Rediscovering Fossils

A Bengali boy dealing with the horns of dilemma that is adolescence and education, I had not been much into music when I was in class 8. I was really the person who brought these huge books home and read and read and read. More of a person who sketched and painted rather than a person who sang and danced around. At that juncture of my life, my cousin gave me some Bengali songs to play on our Home Theater. It was this odd album collection including a medley of bands including “Fossils”. “Fossils” is a Bengali band set out of Kolkata that set out to bring rock music to Bengal and well, what it brought was simply, the popular rock that Bengal needed out of the bands at that very moment.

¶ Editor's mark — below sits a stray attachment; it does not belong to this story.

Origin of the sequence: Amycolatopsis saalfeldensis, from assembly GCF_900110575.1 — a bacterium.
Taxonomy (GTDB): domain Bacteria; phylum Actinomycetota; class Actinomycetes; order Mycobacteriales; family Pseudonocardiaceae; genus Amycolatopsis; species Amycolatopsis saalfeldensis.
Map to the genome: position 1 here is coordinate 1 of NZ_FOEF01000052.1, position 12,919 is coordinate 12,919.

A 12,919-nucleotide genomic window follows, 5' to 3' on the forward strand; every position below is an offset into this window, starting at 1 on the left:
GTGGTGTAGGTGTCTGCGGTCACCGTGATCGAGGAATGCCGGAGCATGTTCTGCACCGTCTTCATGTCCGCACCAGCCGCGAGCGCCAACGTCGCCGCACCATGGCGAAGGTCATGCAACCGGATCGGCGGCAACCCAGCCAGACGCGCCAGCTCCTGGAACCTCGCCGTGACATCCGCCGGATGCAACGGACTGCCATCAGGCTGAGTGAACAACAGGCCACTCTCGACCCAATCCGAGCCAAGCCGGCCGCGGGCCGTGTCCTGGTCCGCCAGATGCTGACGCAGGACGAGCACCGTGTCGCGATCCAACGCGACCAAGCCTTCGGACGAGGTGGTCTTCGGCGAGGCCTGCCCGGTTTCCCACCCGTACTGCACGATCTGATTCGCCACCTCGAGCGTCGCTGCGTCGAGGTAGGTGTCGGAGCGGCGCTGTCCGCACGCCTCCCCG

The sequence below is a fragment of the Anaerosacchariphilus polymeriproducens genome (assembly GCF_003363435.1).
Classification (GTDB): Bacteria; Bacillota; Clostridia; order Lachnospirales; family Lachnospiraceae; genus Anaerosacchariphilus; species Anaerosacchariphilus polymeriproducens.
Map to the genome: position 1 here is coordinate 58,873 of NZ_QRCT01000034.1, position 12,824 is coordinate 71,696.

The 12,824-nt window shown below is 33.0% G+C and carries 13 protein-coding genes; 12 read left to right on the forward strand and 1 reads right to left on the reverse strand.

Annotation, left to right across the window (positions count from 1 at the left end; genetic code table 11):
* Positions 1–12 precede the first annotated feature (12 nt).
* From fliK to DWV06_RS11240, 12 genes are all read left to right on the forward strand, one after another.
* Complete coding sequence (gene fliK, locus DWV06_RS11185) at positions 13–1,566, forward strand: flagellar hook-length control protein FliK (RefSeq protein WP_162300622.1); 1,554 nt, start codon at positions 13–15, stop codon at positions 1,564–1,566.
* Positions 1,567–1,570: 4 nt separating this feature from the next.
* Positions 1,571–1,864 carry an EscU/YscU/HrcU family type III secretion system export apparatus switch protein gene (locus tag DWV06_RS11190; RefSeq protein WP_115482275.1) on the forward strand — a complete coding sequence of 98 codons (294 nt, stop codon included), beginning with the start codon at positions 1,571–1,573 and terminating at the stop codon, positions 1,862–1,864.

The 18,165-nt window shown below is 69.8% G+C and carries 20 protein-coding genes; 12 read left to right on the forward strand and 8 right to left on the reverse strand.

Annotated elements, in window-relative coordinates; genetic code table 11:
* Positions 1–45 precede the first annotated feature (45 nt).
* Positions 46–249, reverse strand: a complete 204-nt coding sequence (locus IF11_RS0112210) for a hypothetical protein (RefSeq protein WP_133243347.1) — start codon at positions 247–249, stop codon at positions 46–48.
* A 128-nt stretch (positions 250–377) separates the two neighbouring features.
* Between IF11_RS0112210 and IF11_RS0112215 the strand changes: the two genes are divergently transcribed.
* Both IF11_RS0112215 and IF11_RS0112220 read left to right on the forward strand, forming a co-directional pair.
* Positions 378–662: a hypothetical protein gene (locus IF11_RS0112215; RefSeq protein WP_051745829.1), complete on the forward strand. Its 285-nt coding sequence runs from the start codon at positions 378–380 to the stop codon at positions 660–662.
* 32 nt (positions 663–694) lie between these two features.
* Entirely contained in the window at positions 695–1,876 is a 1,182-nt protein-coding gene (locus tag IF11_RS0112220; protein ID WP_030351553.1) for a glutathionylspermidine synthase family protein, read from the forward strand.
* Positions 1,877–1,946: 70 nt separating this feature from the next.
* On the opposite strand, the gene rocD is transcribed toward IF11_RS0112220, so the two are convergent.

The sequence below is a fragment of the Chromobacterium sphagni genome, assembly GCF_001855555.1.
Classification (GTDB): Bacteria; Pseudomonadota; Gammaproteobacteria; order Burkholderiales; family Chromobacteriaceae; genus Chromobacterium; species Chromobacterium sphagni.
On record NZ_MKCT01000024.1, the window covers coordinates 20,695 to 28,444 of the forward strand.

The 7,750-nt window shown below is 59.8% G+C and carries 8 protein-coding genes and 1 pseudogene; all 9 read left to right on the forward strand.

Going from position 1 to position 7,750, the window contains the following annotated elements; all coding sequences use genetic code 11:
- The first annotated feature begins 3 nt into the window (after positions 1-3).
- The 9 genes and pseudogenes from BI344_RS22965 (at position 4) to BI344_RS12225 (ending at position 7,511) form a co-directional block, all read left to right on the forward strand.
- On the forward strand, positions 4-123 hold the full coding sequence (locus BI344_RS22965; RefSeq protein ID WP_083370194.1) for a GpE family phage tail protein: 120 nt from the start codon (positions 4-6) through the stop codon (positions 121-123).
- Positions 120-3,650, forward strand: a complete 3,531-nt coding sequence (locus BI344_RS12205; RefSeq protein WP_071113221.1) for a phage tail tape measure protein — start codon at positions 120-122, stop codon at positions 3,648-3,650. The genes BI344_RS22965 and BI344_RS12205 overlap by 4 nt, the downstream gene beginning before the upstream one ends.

Bengal, has forever been the hub of revolutions and angst. It belts out intellectualisms that might not appeal to the larger community but, exclusively in Bengal it becomes part of a larger being. it becomes an ever growing organism and it encompasses everything in its path and that is beautiful. “Fossils” was different though. This was a movement that did not stem from the anger or with political motivation like the hundreds of poets and singers of that age. It was a straight up need to express adolescent angst and the need for rock and roll in our society that was delving into these old songs which though not exactly politically correct, were not something that the kids could relate to.
“Fossils” capitalized on the market and became huge, and then it captured the fantasies of everyone around.

But, I grew up, and so did our generation that listened to the music of the band. The etilists moved on to Blues while, the stable Bengal fan base remained. The band was on it’s way to becoming a juggernaut when I moved onto Metal myself.